Understanding and Combating Opioid Use Disorder
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According to insightful research, approximately 2.35 million people struggle with an opioid use disorder. Moreover, out of 21.2 million Americans with a substance use disorder, only 3.7 million of them received any treatment.
Thus, more than 841,000 Americans have died from a drug overdose. Increased social and self-stigma around those with a substance use disorder make it challenging for Americans struggling with opioid addiction to speak up.
Combating opioid use disorder starts with discussing treatment plans with an addiction specialist. Here we’ve created a comprehensive guide to understanding opioid use disorder and how you can fight it with the help of a board-certified addiction doctor in Delaware, Georgetown, Lewes, and surrounding areas.
What is Opioid Use Disorder?
An opioid is a class of drugs comprising prescription pain medicines and illegal drugs. While doctors may prescribe opioids to treat pain, patients may misuse them, resulting in dependency or addiction.
In medicine, addiction to this drug class is called opioid use disorder — a chronic, relapsing brain illness causing increased mortality and morbidity rates.
People with an opioid addiction may misuse prescribed medications, use diverted opioid medications, or illicitly purchase heroin. Like other substance use disorders, OUD also seriously impacts the brain and is often caused by a complex combination of psychological, genetic and environmental factors.
What Criteria is Used for Diagnosing of Opioid Use Disorder?
The diagnostic manual DSM-V highlights the following criteria for an opioid addiction diagnosis:
- The patient takes opioids in large amounts or for a more extensive time than intended
- The person persistently yet unsuccessfully tries to reduce or control opioid use
- They have an intense craving for opioids and spend excessive time trying to obtain, use, or recover from the drug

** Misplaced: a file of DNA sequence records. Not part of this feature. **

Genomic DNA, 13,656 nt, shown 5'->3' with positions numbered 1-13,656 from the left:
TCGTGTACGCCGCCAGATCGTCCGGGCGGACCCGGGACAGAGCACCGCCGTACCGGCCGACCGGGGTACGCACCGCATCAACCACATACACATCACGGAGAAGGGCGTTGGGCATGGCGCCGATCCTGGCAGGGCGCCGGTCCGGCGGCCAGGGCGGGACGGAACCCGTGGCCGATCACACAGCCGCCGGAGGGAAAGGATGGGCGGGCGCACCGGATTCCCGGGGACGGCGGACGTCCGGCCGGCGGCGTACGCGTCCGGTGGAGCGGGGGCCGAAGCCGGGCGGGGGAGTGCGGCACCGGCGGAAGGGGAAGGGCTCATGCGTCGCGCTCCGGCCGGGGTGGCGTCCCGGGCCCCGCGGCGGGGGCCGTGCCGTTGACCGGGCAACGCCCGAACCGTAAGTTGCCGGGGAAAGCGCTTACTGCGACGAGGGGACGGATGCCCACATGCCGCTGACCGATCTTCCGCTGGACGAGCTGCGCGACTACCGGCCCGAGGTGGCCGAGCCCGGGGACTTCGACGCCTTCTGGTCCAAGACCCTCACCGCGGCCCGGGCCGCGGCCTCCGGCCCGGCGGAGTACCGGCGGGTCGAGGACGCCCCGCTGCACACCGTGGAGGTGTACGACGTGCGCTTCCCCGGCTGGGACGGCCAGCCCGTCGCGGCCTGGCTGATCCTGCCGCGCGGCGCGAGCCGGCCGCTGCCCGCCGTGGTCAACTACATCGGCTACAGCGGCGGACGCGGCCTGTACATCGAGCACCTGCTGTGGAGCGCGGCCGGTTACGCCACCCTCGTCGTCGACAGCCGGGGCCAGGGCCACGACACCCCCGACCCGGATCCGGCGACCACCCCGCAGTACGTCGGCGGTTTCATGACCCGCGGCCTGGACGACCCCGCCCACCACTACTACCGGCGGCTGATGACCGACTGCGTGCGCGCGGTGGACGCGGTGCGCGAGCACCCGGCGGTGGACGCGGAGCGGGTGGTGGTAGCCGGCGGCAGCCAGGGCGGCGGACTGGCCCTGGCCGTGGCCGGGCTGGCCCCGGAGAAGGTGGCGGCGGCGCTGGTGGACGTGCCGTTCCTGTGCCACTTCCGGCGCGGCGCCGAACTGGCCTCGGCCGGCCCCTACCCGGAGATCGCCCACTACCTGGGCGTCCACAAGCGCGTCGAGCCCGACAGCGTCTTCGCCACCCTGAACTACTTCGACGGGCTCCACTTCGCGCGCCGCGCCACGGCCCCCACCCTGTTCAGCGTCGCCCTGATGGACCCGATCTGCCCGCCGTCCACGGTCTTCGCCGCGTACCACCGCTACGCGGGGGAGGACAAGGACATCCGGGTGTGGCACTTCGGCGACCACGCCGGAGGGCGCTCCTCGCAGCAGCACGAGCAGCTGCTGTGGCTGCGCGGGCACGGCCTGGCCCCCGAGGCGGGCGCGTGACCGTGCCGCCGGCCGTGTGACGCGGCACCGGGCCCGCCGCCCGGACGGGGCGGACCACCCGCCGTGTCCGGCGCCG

- Recurring opioid abuse is interfering with their work-life, school life, and personal life
- The person stops or reduces occupational/recreational activities because of opioid use
- They continually use opioids in physically hazardous situations
- The patient continues to abuse opioids despite knowing the physical and psychological side effects
What are the Risk Factors of OUD?
Some risk factors of developing an addiction to opioids include:
- Childhood trauma
- Changes in the brain due to medical drug use
- Genetic predisposition
- Growing up in a high-stress environment
- A family history of substance abuse disorders
- Low socioeconomic status
- Negative social influences
- Unstable employment
- Racial or ethnic background
- Pre-existing mental health issues, including anxiety or depression
- Unstable or low-income housing
What are the Signs and Symptoms of Opioid Use Disorder?
If you believe your close friend or family member is struggling with an opioid use disorder, look for the following symptoms:
Behavioral Signs of OUD
- Taking large amounts of an opioid
- Inability to cut down or reduce using the drug
- Stopping or decreasing important activities
- Social or legal problems
- Using opioids in unsafe conditions
- Seeking multiple prescriptions of OUD from different doctors
- Falling behind at work or in school
Psychological Symptoms of OUD
- Increased irritability
- Interrupted sleeping habits
- Feeling extremely anxious or depressed
- Mood swings
- Reduced motivation
Physical Signs of OUD
- Excessive time spend using or recovering from opioid
- Increased tolerance
- Medical complications
- Slurred speech